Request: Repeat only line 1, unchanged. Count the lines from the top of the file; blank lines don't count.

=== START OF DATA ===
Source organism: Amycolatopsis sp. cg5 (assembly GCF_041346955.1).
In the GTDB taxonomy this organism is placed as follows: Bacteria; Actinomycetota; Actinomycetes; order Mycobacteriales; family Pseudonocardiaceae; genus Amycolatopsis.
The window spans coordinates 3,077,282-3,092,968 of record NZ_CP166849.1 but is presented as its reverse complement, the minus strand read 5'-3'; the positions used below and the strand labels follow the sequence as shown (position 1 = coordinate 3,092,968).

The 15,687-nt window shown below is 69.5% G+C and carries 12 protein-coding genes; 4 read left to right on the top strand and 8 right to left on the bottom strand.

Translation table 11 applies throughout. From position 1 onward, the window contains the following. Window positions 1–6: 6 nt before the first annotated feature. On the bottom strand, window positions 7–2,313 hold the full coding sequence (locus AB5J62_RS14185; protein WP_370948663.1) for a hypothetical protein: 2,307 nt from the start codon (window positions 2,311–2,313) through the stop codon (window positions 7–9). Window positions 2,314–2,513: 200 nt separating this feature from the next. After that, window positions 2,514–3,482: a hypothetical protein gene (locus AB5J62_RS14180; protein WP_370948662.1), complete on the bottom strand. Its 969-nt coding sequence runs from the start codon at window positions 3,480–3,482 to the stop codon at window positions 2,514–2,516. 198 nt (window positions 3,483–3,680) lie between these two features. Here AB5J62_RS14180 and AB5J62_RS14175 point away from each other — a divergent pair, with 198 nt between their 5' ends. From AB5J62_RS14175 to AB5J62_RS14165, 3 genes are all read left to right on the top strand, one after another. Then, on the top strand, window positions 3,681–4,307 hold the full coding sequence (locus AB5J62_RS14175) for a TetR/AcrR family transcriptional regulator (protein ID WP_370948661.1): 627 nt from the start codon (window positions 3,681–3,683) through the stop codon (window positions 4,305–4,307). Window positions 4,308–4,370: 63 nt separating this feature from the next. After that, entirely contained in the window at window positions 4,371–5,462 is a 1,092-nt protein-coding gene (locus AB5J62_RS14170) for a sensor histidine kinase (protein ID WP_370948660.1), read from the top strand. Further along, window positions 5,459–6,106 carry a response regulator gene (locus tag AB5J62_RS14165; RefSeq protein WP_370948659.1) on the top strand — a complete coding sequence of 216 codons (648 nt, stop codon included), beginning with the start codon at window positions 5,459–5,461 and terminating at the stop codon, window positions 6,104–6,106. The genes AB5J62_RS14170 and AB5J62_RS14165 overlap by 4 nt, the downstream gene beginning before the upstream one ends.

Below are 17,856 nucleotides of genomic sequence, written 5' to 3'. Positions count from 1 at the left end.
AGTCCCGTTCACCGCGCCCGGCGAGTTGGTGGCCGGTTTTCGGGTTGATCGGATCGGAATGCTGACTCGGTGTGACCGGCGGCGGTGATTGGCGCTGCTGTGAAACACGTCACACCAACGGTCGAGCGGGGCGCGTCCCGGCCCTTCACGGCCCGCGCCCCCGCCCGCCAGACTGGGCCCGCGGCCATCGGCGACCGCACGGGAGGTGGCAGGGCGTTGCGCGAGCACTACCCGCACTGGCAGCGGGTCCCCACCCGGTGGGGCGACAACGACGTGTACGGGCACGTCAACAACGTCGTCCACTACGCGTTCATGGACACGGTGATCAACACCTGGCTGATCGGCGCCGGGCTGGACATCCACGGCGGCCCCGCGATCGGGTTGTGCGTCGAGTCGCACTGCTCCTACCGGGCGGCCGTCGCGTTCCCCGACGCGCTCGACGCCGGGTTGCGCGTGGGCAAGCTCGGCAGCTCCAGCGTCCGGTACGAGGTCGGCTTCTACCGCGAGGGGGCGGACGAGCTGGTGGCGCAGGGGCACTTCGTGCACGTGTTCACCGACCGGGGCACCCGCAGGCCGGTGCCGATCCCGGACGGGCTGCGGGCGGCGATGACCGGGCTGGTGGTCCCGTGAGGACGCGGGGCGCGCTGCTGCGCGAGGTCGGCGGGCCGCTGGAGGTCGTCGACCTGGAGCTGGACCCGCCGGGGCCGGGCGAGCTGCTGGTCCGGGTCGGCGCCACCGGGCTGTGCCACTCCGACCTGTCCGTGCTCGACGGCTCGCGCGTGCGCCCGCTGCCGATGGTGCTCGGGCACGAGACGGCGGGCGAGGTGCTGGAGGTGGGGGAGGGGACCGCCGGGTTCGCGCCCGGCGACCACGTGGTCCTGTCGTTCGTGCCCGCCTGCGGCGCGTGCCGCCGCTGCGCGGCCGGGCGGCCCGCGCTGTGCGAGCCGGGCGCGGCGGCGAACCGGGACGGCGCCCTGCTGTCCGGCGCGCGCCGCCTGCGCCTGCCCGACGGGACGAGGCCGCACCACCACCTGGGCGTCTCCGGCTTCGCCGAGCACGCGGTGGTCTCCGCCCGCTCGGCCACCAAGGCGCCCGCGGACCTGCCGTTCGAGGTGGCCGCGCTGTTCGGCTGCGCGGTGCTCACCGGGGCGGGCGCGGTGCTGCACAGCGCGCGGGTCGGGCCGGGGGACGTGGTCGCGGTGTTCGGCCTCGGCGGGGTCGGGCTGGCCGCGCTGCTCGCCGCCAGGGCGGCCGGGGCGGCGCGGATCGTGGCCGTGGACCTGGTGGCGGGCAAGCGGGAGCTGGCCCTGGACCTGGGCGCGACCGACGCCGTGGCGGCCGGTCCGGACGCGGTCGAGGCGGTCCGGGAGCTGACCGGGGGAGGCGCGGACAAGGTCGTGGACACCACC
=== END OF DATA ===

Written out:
Source organism: Amycolatopsis sp. cg5 (assembly GCF_041346955.1).